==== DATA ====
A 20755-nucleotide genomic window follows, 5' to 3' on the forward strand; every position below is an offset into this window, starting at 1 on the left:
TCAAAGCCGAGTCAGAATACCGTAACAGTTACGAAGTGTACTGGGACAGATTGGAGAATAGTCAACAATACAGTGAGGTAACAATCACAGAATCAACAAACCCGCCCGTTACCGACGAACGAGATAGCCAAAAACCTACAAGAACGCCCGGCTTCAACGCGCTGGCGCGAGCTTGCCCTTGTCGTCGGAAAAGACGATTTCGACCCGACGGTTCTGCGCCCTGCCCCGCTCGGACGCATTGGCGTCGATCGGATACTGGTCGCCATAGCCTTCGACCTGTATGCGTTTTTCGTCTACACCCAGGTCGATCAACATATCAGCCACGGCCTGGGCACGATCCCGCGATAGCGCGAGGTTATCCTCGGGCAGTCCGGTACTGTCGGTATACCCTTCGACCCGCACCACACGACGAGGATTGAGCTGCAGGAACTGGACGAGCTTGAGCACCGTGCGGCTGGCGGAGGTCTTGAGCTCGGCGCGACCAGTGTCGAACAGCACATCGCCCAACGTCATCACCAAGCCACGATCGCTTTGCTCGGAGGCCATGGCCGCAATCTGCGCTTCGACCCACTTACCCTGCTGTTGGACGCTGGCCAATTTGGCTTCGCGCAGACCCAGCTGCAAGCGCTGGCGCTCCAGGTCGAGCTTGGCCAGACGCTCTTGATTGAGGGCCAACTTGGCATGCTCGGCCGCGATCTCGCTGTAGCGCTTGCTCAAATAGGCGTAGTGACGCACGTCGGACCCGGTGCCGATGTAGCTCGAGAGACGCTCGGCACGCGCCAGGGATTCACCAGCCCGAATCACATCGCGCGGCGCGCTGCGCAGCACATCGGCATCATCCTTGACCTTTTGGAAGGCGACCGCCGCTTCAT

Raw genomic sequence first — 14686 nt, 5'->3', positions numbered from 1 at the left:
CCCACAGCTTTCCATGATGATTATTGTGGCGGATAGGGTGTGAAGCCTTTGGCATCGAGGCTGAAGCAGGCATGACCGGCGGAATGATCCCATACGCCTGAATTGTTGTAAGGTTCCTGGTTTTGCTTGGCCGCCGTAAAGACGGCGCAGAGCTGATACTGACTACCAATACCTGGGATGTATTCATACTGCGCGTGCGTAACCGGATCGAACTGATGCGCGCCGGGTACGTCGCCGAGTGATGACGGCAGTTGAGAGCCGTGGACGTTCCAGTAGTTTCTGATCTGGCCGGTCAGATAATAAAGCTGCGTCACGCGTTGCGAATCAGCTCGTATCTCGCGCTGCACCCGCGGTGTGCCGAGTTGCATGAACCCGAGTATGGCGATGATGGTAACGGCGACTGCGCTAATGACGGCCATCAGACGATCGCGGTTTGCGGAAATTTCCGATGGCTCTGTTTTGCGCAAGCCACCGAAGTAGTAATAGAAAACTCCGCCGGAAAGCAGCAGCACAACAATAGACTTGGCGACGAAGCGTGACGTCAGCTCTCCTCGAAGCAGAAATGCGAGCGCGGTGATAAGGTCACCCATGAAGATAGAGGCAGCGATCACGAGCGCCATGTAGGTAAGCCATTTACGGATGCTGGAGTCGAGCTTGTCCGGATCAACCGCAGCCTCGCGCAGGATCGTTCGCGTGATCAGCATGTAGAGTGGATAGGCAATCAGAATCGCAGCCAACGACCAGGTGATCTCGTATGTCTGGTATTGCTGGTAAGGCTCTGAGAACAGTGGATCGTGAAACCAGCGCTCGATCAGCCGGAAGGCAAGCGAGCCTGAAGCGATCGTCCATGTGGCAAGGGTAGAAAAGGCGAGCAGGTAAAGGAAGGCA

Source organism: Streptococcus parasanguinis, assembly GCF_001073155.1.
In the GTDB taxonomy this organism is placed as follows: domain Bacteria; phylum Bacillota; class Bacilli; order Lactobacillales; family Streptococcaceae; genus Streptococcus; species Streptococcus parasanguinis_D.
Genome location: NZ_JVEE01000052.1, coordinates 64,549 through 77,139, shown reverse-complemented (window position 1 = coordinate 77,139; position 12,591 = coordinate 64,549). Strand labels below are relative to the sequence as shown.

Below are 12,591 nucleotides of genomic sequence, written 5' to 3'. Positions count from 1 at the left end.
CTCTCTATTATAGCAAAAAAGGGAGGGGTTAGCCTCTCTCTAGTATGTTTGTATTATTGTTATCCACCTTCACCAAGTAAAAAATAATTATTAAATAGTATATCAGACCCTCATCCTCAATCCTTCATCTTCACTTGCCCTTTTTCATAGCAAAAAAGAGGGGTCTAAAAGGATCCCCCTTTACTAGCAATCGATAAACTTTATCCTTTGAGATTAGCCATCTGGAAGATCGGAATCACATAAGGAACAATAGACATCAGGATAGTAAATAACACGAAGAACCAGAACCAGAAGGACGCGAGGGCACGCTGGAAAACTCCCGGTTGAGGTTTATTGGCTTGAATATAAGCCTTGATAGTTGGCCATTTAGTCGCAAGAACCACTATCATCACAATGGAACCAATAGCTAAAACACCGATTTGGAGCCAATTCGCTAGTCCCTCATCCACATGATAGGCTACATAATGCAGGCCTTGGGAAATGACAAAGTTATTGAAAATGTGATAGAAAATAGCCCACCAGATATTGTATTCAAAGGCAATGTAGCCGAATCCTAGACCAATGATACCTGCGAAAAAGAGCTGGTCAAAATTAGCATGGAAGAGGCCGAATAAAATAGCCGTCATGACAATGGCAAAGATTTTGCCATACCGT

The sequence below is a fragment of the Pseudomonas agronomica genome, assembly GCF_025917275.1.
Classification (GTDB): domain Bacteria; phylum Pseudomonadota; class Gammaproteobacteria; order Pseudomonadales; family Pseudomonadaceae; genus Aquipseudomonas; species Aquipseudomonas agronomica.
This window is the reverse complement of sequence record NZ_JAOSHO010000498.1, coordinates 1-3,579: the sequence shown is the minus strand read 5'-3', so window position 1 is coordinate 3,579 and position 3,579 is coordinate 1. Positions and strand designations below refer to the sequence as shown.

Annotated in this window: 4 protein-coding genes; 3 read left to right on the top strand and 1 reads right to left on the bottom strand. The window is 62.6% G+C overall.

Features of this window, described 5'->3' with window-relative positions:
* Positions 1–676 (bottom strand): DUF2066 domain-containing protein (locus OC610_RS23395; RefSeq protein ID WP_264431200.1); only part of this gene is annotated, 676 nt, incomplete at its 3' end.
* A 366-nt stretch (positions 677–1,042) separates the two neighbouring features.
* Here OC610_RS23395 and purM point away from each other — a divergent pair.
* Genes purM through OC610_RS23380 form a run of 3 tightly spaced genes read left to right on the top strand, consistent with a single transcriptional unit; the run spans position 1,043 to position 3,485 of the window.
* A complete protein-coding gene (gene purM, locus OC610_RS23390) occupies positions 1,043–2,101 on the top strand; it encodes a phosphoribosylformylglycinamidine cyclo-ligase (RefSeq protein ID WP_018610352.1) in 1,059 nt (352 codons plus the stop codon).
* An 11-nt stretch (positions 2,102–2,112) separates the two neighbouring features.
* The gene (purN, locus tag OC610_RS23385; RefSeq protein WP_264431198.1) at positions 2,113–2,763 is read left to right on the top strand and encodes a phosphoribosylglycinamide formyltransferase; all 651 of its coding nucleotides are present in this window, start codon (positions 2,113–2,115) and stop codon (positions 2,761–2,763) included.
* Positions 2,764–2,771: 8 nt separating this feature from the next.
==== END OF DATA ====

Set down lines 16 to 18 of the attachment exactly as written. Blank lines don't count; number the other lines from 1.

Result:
* A 366-nt stretch (positions 677–1,042) separates the two neighbouring features.
* Here OC610_RS23395 and purM point away from each other — a divergent pair.
* Genes purM through OC610_RS23380 form a run of 3 tightly spaced genes read left to right on the top strand, consistent with a single transcriptional unit; the run spans position 1,043 to position 3,485 of the window.